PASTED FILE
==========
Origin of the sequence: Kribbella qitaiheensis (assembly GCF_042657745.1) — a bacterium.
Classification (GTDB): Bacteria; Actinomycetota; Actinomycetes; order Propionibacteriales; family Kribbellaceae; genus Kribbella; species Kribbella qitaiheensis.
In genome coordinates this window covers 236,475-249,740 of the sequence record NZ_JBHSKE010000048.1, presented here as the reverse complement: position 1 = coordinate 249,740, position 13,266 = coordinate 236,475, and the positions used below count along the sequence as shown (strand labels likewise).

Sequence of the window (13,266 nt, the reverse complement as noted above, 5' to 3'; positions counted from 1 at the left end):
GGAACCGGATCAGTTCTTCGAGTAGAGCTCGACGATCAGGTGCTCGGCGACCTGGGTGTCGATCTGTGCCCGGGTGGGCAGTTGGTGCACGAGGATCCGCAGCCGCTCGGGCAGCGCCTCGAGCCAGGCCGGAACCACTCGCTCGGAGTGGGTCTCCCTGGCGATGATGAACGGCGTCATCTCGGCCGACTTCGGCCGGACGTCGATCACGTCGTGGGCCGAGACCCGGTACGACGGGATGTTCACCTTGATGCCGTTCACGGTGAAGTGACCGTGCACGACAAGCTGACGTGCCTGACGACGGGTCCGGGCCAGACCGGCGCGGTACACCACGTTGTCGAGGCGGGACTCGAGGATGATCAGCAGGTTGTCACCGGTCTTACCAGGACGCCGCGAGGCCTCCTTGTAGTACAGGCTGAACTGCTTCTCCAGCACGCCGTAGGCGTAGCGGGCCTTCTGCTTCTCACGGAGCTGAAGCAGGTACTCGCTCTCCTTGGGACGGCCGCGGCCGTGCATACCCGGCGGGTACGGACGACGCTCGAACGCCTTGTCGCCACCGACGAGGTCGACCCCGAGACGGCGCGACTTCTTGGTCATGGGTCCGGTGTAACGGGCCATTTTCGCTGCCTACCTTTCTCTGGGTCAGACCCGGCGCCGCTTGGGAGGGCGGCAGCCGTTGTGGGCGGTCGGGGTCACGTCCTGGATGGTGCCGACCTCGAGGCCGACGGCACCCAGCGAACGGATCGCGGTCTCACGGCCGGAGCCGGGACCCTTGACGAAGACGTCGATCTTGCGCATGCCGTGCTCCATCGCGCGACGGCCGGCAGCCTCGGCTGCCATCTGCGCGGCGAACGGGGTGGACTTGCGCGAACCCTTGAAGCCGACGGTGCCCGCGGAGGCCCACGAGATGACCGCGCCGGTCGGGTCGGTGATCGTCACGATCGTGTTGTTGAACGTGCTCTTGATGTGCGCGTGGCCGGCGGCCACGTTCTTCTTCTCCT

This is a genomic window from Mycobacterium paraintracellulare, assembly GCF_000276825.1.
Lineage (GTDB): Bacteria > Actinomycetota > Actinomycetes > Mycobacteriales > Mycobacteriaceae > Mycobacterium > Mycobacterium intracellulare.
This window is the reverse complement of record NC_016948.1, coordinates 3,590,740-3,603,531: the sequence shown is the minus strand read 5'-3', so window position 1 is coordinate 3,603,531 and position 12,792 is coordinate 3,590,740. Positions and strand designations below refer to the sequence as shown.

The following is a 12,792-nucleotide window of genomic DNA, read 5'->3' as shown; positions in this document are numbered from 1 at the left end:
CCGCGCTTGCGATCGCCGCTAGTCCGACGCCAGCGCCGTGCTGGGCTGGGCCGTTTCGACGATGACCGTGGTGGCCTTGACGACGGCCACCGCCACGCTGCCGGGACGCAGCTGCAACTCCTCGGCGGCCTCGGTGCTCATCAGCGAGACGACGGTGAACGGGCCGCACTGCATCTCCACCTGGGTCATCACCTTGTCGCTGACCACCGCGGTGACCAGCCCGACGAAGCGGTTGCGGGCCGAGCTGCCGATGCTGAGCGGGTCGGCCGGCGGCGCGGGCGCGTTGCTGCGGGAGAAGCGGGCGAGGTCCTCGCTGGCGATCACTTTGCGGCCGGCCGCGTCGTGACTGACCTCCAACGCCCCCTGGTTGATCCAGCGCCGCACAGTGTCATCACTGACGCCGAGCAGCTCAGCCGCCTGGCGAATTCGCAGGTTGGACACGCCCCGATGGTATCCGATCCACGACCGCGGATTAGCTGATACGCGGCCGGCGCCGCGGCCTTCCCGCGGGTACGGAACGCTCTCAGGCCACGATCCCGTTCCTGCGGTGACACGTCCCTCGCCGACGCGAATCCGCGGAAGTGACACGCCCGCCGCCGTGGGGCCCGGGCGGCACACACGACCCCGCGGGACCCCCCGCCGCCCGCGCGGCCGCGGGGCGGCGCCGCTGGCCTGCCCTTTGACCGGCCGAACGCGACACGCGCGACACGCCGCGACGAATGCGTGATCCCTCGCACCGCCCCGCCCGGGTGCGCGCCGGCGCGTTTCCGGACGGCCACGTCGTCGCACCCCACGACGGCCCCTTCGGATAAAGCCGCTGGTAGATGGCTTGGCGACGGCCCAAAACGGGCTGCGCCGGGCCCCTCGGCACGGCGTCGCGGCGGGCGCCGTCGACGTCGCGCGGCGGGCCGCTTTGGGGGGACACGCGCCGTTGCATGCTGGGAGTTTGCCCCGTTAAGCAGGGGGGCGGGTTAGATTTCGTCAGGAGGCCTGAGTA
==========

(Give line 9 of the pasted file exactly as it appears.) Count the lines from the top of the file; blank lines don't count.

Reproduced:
The following is a 12,792-nucleotide window of genomic DNA, read 5'->3' as shown; positions in this document are numbered from 1 at the left end: